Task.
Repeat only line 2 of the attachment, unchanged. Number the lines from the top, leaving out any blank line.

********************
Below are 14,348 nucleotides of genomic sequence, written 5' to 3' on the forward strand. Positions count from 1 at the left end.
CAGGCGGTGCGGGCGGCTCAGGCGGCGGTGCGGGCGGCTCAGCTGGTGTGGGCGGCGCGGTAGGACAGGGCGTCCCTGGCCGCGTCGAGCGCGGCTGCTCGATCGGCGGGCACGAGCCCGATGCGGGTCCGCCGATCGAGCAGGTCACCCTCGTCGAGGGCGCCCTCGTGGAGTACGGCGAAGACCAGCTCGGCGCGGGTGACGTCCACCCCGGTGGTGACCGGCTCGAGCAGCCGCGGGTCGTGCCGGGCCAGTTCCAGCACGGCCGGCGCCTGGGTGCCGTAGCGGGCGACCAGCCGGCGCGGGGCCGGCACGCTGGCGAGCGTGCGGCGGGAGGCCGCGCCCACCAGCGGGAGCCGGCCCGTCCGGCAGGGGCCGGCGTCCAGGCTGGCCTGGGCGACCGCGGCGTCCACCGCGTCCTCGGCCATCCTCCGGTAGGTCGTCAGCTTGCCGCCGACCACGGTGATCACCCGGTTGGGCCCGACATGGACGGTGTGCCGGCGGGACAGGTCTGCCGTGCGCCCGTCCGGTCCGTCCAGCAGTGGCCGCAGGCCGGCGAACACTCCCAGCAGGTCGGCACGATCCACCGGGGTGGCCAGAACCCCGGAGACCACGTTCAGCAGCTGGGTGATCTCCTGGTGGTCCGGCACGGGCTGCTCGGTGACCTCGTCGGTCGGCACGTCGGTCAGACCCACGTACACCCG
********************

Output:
CAGGCGGTGCGGGCGGCTCAGGCGGCGGTGCGGGCGGCTCAGCTGGTGTGGGCGGCGCGGTAGGACAGGGCGTCCCTGGCCGCGTCGAGCGCGGCTGCTCGATCGGCGGGCACGAGCCCGATGCGGGTCCGCCGATCGAGCAGGTCACCCTCGTCGAGGGCGCCCTCGTGGAGTACGGCGAAGACCAGCTCGGCGCGGGTGACGTCCACCCCGGTGGTGACCGGCTCGAGCAGCCGCGGGTCGTGCCGGGCCAGTTCCAGCACGGCCGGCGCCTGGGTGCCGTAGCGGGCGACCAGCCGGCGCGGGGCCGGCACGCTGGCGAGCGTGCGGCGGGAGGCCGCGCCCACCAGCGGGAGCCGGCCCGTCCGGCAGGGGCCGGCGTCCAGGCTGGCCTGGGCGACCGCGGCGTCCACCGCGTCCTCGGCCATCCTCCGGTAGGTCGTCAGCTTGCCGCCGACCACGGTGATCACCCGGTTGGGCCCGACATGGACGGTGTGCCGGCGGGACAGGTCTGCCGTGCGCCCGTCCGGTCCGTCCAGCAGTGGCCGCAGGCCGGCGAACACTCCCAGCAGGTCGGCACGATCCACCGGGGTGGCCAGAACCCCGGAGACCACGTTCAGCAGCTGGGTGATCTCCTGGTGGTCCGGCACGGGCTGCTCGGTGACCTCGTCGGTCGGCACGTCGGTCAGACCCACGTACACCCG